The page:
Some fandoms have dedicated costuming groups, and that means plenty of reference material and tutorials are online for costumes. Star Wars is a perfect example. It seems like every outfit from the saga has been carefully documented at The Padawan’s Guide. They provide images, links to tutorials and resources, and so much more. I focused on Hoth Leia since that’s my favorite costume of the self-rescuing princess and ended up at Audrey’s blog. She documented everything from making the jumpsuit to the vest to the accessories and props. Here’s what she did to dye the jumpsuit to make it more closely match the white we see on screen in The Empire Strikes Back:
We spent hours dyeing trial swatches of the cotton blend suit and silk vest in taupe and tan dye. We started with a half-teaspoon of RIT powder dye in a large washer load of water, and were down to a quarter-teaspoon by the time we quit yesterday. I had no idea the stuff was so concentrated! Scott suggested we try the liquid dye to get more consistent color, since we were using such small amounts that there was no way to know if the color grains were evenly distributed. Today we started with half as much of the liquid dye, thinking it was twice as strong as the powder, but it turned out to be only half as strong. So we went back to a half-teaspoon. The color was a lot more even and less pink than with the powder, especially on the silk.
In the final load, we upped the amount of dye another “dash” (eighth-teaspoon; Pandora’s measuring spoons are actually labeled this way!) since there would be a lot more fabric in the load. It didn’t look like dyeing; it looked like washing clothes in well-water, tinted yellow from too much iron. Still, we ran an extra rinse (I think the “dash” may have been a “pinch” too much!) before drying the jumpsuit.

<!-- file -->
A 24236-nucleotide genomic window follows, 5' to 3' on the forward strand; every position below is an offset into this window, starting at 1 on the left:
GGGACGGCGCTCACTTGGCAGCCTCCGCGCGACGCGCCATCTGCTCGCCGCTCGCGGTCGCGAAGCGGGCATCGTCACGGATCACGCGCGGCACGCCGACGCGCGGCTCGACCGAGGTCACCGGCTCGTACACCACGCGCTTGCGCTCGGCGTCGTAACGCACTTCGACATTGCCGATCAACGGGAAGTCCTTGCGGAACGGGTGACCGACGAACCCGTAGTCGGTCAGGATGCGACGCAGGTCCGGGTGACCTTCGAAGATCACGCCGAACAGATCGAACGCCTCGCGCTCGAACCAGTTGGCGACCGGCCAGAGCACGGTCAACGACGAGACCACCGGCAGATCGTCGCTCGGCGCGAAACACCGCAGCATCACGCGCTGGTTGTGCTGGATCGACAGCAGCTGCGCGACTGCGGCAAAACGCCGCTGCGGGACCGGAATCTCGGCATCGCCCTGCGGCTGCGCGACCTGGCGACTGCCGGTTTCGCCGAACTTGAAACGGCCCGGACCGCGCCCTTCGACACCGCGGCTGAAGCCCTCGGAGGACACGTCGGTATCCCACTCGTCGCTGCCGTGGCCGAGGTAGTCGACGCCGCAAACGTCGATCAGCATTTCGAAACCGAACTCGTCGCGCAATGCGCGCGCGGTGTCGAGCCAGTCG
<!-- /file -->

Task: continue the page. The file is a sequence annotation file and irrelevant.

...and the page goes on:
We are angry, frustrated, and in pain because of the violence and murder of Black people by the police because of racism. We are in the fight AGAINST RACISM. George Floyd was murdered, his life stolen. The Adafruit teams have specific actions we’ve done, are doing, and will do together as a company and culture. We are asking the Adafruit community to get involved and share what you are doing. The Adafruit teams will not settle for a hash tag, a Tweet, or an icon change. We will work on real change, and that requires real action and real work together. That is what we will do each day, each month, each year – we will hold ourselves accountable and publish our collective efforts, partnerships, activism, donations, openly and publicly. Our blog and social media platforms will be utilized in actionable ways. Join us and the anti-racist efforts working to end police brutality, reform the criminal justice system, and dismantle the many other forms of systemic racism at work in this country, read more @ adafruit.com/blacklivesmatter
Stop breadboarding and soldering – start making immediately! Adafruit’s Circuit Playground is jam-packed with LEDs, sensors, buttons, alligator clip pads and more. Build projects with Circuit Playground in a few minutes with the drag-and-drop MakeCode programming site, learn computer science using the CS Discoveries class on code.org, jump into CircuitPython to learn Python and hardware together, TinyGO, or even use the Arduino IDE. Circuit Playground Express is the newest and best Circuit Playground board, with support for CircuitPython, MakeCode, and Arduino. It has a powerful processor, 10 NeoPixels, mini speaker, InfraRed receive and transmit, two buttons, a switch, 14 alligator clip pads, and lots of sensors: capacitive touch, IR proximity, temperature, light, motion and sound. A whole wide world of electronics and coding is waiting for you, and it fits in the palm of your hand.